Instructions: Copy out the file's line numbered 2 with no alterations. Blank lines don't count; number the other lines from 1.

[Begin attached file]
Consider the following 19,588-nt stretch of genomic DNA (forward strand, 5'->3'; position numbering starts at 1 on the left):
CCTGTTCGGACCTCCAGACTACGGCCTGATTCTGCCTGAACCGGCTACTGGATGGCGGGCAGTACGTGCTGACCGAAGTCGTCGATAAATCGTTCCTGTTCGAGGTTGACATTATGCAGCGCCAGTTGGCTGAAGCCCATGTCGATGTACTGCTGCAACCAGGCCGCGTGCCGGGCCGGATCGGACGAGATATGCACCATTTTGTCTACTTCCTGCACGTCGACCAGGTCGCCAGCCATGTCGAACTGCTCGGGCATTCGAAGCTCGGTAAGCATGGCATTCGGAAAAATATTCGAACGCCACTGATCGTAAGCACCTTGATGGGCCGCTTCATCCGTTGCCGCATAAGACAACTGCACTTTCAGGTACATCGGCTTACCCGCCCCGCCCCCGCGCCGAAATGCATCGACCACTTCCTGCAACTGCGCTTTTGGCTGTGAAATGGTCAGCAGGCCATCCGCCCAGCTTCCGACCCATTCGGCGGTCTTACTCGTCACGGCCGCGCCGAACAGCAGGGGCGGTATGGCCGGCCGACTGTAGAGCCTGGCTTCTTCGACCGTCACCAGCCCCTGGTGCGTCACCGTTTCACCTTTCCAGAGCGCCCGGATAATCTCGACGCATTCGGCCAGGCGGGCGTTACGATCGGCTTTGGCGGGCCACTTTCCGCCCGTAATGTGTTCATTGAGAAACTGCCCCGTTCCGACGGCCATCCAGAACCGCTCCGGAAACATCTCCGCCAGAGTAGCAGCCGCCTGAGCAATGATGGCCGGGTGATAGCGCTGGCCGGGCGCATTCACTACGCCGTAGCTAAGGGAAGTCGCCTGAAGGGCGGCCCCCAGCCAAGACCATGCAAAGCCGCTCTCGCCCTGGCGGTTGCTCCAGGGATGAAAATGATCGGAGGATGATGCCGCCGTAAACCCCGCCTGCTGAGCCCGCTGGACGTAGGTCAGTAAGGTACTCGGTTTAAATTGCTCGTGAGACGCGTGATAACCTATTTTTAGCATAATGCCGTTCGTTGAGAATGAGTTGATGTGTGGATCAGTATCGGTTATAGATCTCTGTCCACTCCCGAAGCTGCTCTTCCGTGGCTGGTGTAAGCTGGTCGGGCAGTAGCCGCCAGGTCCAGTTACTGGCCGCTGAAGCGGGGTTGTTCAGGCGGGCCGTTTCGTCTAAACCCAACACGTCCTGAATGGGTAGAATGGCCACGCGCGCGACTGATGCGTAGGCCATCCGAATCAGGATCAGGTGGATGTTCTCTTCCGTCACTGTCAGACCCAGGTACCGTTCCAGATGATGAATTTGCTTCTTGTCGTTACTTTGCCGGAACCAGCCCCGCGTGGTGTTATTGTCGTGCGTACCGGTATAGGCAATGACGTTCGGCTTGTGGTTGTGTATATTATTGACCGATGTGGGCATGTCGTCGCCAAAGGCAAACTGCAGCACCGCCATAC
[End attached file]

CCTGTTCGGACCTCCAGACTACGGCCTGATTCTGCCTGAACCGGCTACTGGATGGCGGGCAGTACGTGCTGACCGAAGTCGTCGATAAATCGTTCCTGTTCGAGGTTGACATTATGCAGCGCCAGTTGGCTGAAGCCCATGTCGATGTACTGCTGCAACCAGGCCGCGTGCCGGGCCGGATCGGACGAGATATGCACCATTTTGTCTACTTCCTGCACGTCGACCAGGTCGCCAGCCATGTCGAACTGCTCGGGCATTCGAAGCTCGGTAAGCATGGCATTCGGAAAAATATTCGAACGCCACTGATCGTAAGCACCTTGATGGGCCGCTTCATCCGTTGCCGCATAAGACAACTGCACTTTCAGGTACATCGGCTTACCCGCCCCGCCCCCGCGCCGAAATGCATCGACCACTTCCTGCAACTGCGCTTTTGGCTGTGAAATGGTCAGCAGGCCATCCGCCCAGCTTCCGACCCATTCGGCGGTCTTACTCGTCACGGCCGCGCCGAACAGCAGGGGCGGTATGGCCGGCCGACTGTAGAGCCTGGCTTCTTCGACCGTCACCAGCCCCTGGTGCGTCACCGTTTCACCTTTCCAGAGCGCCCGGATAATCTCGACGCATTCGGCCAGGCGGGCGTTACGATCGGCTTTGGCGGGCCACTTTCCGCCCGTAATGTGTTCATTGAGAAACTGCCCCGTTCCGACGGCCATCCAGAACCGCTCCGGAAACATCTCCGCCAGAGTAGCAGCCGCCTGAGCAATGATGGCCGGGTGATAGCGCTGGCCGGGCGCATTCACTACGCCGTAGCTAAGGGAAGTCGCCTGAAGGGCGGCCCCCAGCCAAGACCATGCAAAGCCGCTCTCGCCCTGGCGGTTGCTCCAGGGATGAAAATGATCGGAGGATGATGCCGCCGTAAACCCCGCCTGCTGAGCCCGCTGGACGTAGGTCAGTAAGGTACTCGGTTTAAATTGCTCGTGAGACGCGTGATAACCTATTTTTAGCATAATGCCGTTCGTTGAGAATGAGTTGATGTGTGGATCAGTATCGGTTATAGATCTCTGTCCACTCCCGAAGCTGCTCTTCCGTGGCTGGTGTAAGCTGGTCGGGCAGTAGCCGCCAGGTCCAGTTACTGGCCGCTGAAGCGGGGTTGTTCAGGCGGGCCGTTTCGTCTAAACCCAACACGTCCTGAATGGGTAGAATGGCCACGCGCGCGACTGATGCGTAGGCCATCCGAATCAGGATCAGGTGGATGTTCTCTTCCGTCACTGTCAGACCCAGGTACCGTTCCAGATGATGAATTTGCTTCTTGTCGTTACTTTGCCGGAACCAGCCCCGCGTGGTGTTATTGTCGTGCGTACCGGTATAGGCAATGACGTTCGGCTTGTGGTTGTGTATATTATTGACCGATGTGGGCATGTCGTCGCCAAAGGCAAACTGCAGCACCGCCATAC